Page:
St. Albert youth and seniors are bridging the generation gap to find common ground and gain from the others’ experiences, says a local seniors advocate.
As Seniors’ Month winds down, Leslie MacEachern, executive director at the St. Albert Senior Citizens’ Club, says it’s becoming increasingly common for club members to interact with youth groups. A long-time proponent of intergenerational relationships, MacEachern has worked toward and seen many improvements with more opportunities on the horizon.
One of the most popular intergenerational programs, Grandfriends, sees leadership students from Sir George Simpson visit the club and participate in a number of activities.
“It was just amazing to watch,” MacEachern said. “They did things like make silk together and talk about washboards. They actually developed relationships. I just got another call the other day from a junior high school that is looking to partner with us next year, looking at ways we can do different things.”
Although this is exactly the kind of result MacEachern has eyed since taking over as executive director a few years ago, it still impresses her. She’s impressed at the tremendous number of youth volunteers that make themselves available for anything from kitchen duty to calling bingo numbers to putting up decorations.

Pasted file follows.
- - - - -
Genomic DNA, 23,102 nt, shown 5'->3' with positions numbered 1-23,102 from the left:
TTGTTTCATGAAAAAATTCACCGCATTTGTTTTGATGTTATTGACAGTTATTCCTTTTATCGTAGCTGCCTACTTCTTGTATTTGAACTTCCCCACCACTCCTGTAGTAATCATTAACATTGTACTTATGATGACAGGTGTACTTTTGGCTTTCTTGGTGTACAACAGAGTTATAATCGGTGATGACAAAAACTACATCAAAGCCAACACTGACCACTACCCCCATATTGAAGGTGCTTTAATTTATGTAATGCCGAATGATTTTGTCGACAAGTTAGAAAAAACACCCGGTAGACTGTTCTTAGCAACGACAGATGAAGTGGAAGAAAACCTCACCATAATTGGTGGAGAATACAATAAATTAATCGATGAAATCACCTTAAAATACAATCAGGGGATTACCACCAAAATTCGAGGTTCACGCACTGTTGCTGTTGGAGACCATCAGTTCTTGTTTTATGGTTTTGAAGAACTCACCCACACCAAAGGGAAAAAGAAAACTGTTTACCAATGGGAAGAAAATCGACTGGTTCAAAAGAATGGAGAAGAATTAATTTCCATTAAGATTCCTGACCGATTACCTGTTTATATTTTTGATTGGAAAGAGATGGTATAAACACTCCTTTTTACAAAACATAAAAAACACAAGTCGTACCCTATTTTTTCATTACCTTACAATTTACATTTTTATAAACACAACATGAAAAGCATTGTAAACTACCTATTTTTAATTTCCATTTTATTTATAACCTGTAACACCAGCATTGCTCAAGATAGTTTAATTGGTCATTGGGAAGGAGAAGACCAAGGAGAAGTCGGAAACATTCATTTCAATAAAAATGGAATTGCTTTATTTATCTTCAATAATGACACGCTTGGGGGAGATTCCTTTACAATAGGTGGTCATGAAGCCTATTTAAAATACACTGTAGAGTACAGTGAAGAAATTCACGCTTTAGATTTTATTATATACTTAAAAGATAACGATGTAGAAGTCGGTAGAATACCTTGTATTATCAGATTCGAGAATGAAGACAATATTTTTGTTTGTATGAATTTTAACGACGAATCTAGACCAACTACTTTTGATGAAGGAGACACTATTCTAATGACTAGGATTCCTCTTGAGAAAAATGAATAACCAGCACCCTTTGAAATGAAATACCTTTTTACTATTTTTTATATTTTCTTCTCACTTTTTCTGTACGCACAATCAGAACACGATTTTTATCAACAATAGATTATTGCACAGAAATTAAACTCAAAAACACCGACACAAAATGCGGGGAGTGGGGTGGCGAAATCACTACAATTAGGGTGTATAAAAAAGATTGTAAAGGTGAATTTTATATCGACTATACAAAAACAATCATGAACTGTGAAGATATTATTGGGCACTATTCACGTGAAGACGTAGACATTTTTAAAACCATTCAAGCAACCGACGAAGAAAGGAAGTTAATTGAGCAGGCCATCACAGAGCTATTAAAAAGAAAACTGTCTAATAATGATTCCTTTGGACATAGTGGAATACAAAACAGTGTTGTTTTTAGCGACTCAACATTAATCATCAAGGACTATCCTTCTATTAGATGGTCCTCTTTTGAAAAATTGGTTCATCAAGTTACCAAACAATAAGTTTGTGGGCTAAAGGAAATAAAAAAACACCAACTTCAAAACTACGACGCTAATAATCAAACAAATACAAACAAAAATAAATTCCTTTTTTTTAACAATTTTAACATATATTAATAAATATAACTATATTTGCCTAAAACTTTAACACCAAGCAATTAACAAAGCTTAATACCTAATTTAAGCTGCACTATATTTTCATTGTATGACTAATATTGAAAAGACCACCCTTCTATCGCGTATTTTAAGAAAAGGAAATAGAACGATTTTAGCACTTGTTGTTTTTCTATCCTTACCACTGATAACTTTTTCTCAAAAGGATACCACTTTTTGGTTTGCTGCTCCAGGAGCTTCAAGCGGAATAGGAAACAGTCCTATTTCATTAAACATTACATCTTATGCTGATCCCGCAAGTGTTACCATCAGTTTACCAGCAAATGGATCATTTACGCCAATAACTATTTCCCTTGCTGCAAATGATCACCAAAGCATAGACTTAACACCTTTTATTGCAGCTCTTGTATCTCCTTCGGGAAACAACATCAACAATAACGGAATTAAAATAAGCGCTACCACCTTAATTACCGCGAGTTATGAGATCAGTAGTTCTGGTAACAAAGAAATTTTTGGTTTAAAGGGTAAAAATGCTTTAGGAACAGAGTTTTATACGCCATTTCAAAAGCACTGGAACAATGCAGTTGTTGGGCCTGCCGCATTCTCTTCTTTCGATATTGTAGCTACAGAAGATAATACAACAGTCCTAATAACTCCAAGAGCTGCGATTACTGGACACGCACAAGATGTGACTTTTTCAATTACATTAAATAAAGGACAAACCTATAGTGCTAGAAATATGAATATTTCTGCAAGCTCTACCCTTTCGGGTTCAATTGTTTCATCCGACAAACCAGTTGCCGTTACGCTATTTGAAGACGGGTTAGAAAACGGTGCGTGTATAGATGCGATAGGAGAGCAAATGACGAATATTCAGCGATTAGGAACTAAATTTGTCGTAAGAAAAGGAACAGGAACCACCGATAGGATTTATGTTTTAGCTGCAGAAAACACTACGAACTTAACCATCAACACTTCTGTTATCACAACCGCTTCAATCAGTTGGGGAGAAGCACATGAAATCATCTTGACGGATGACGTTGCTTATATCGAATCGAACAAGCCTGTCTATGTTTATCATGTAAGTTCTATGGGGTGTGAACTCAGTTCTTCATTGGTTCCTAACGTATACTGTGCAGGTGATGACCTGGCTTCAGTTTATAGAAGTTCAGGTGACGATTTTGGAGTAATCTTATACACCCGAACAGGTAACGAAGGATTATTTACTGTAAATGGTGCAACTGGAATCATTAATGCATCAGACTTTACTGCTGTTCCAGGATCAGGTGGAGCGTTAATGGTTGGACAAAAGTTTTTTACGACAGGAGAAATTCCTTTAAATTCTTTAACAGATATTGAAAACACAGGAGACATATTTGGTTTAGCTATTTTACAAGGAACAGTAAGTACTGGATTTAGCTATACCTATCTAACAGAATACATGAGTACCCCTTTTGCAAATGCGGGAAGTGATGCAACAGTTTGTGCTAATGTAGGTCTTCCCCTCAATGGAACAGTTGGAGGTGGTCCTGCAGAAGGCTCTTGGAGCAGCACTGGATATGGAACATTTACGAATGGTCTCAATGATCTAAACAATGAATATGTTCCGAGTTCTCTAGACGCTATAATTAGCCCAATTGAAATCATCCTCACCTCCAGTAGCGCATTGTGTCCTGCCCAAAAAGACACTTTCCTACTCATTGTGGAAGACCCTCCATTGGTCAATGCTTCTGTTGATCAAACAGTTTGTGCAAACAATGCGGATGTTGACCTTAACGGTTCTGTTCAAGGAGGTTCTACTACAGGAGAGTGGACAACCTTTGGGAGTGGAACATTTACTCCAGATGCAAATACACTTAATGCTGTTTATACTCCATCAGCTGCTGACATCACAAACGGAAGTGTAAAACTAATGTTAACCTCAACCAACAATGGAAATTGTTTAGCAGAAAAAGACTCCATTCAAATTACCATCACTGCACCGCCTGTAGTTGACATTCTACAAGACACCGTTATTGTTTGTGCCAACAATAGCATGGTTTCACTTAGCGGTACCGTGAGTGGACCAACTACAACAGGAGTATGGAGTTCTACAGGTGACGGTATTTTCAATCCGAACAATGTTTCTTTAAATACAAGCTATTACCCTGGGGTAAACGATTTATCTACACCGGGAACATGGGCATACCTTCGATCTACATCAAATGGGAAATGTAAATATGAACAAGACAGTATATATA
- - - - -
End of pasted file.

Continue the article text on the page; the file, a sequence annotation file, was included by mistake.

“There just seems to be a real interest in St. Albert right now for kids to come and hang out with the seniors. I think the desire has always been there, but it’s just never been put out there. Families that are calling, now I’d like to come down with my kids to volunteer.”
“I think it’s wonderful because I think everyone feels welcome at the seniors’ centre here. Not that they didn’t before, but the community concept is growing and I see the benefits on their faces of both seniors and the kids.”
While intergenerational programs are flourishing, MacEachern said there is still a lot of work to do to help seniors with various social issues, including the subject of elder abuse, which has come to the forefront of recent community discussions.
The St. Albert Seniors’ Working Group (comprised of representatives from multiple agencies and levels of government) has been meeting to develop protocol to address the problem and establish measures to counteract it. MacEachern likened the issue to other forms of abuse, adding the reaction is much the same.
“It’s not dissimilar to what happened with the issue of child abuse 20 years ago. Once you start heightening awareness, you start getting people to come forward.”
Although the group is scheduled to meet for another two years to develop the protocol, MacEachern said change should start now, and encouraged everyone who knows a senior to be vigilant because often help has to be offered first.
“Seniors are historically very frightened about reporting things like this because it usually involves a family member.”
She said that the outreach worker at the club is a great first contact if you are or know of someone being abused. The club can be reached at 780-459-0433.
St. Albert Senior Citizens’ Club
7 Taché Street
The club offers numerous programs, classes, workshops, activities and services for seniors including Meals on Wheels, Outreach, plus regular legal, health and beauty opportunities.